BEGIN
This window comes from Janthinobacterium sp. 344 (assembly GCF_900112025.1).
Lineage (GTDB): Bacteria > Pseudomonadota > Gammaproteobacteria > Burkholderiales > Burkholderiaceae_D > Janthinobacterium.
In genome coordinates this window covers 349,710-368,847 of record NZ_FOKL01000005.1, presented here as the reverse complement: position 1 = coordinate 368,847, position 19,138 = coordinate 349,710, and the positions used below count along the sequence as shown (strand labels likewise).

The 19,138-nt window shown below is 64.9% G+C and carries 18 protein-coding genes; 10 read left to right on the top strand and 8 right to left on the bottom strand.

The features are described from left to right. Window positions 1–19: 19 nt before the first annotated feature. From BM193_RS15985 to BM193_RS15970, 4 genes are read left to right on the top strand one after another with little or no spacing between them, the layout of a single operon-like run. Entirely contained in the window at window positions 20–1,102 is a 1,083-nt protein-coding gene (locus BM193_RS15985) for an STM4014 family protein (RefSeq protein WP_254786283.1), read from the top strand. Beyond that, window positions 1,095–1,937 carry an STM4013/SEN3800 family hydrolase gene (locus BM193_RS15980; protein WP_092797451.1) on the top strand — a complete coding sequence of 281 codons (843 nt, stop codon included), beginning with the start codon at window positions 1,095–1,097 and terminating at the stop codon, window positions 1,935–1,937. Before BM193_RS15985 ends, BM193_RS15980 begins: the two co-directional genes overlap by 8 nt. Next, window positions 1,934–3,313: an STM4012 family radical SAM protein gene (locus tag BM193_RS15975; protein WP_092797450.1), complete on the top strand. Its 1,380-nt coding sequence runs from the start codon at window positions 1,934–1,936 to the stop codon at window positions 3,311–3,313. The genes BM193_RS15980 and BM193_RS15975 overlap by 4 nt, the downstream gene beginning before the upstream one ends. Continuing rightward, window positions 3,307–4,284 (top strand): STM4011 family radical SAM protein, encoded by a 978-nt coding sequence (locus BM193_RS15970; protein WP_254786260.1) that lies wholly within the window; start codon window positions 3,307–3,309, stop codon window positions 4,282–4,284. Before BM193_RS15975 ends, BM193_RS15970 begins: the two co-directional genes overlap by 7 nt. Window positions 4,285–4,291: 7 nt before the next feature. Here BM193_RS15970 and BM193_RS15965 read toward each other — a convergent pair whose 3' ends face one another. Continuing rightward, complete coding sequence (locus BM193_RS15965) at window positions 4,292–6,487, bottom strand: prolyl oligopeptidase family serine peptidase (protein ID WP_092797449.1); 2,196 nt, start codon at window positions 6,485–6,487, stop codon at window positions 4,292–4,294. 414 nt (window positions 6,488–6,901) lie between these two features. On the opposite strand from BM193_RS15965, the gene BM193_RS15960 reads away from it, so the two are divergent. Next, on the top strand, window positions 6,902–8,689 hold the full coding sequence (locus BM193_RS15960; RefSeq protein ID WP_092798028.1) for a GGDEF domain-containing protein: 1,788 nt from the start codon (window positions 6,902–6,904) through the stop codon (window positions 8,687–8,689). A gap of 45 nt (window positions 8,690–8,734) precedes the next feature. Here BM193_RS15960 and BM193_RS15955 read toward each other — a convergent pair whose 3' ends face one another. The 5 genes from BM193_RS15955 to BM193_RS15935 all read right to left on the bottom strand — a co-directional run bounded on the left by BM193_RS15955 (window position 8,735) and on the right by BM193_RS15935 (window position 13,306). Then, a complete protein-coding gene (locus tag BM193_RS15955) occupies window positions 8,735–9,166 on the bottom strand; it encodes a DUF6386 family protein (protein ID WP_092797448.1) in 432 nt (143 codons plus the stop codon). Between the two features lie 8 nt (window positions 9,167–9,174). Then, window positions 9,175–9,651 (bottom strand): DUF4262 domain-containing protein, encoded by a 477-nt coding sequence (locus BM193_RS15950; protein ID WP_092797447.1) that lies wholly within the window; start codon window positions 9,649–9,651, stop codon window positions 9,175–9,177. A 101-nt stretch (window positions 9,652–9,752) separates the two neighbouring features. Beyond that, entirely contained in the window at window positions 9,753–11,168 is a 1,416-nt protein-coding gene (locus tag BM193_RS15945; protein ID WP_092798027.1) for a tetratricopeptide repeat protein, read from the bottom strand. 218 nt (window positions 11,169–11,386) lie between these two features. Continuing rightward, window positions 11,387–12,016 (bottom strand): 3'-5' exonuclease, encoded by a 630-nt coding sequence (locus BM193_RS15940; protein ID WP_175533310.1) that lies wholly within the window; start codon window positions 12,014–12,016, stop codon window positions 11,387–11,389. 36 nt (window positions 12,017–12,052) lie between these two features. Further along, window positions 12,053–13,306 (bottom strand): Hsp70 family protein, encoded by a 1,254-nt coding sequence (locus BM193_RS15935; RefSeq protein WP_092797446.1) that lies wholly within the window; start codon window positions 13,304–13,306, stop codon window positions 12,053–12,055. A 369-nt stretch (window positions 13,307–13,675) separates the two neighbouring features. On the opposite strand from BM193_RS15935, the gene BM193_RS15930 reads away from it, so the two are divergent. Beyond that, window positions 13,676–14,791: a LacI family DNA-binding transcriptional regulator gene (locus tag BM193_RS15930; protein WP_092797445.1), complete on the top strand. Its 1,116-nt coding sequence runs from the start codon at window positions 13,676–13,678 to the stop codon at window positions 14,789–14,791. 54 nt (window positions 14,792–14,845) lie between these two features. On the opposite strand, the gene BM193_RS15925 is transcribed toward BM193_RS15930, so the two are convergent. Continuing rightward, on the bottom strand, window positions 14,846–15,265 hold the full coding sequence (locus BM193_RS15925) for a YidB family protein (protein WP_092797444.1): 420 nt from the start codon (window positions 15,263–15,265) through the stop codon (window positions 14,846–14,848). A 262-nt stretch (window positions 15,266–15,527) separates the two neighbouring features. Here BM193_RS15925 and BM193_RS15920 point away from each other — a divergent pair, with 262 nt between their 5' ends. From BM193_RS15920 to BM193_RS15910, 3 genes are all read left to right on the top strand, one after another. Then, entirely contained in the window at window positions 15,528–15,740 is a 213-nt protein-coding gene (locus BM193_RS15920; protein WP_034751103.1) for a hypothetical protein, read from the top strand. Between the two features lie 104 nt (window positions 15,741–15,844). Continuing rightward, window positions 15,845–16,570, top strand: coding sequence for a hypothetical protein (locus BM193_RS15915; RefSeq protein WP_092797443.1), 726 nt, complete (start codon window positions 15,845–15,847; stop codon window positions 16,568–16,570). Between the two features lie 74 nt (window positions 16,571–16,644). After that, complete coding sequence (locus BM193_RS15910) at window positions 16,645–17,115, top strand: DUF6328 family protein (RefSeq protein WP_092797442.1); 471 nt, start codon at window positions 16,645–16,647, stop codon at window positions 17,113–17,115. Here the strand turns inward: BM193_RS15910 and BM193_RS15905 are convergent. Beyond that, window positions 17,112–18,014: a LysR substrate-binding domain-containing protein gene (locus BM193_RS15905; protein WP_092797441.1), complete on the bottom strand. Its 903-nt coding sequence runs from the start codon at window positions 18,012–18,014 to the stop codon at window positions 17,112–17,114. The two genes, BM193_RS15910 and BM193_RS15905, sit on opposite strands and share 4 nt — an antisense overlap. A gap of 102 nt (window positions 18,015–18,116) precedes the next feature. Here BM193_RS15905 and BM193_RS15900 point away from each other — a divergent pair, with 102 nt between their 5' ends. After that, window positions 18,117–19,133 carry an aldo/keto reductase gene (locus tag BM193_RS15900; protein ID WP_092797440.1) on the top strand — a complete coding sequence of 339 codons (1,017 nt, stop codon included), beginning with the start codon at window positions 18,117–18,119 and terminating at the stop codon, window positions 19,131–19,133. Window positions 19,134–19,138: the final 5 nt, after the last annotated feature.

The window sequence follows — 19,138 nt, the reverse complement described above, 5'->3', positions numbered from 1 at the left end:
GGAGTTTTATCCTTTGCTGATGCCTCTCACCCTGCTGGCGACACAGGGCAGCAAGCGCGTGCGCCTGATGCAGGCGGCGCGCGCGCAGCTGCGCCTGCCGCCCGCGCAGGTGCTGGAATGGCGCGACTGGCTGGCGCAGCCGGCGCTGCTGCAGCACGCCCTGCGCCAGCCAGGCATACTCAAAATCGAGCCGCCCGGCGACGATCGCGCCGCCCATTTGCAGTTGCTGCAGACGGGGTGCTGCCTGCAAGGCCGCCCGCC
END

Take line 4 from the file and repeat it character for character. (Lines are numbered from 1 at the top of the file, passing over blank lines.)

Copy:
The 19,138-nt window shown below is 64.9% G+C and carries 18 protein-coding genes; 10 read left to right on the top strand and 8 right to left on the bottom strand.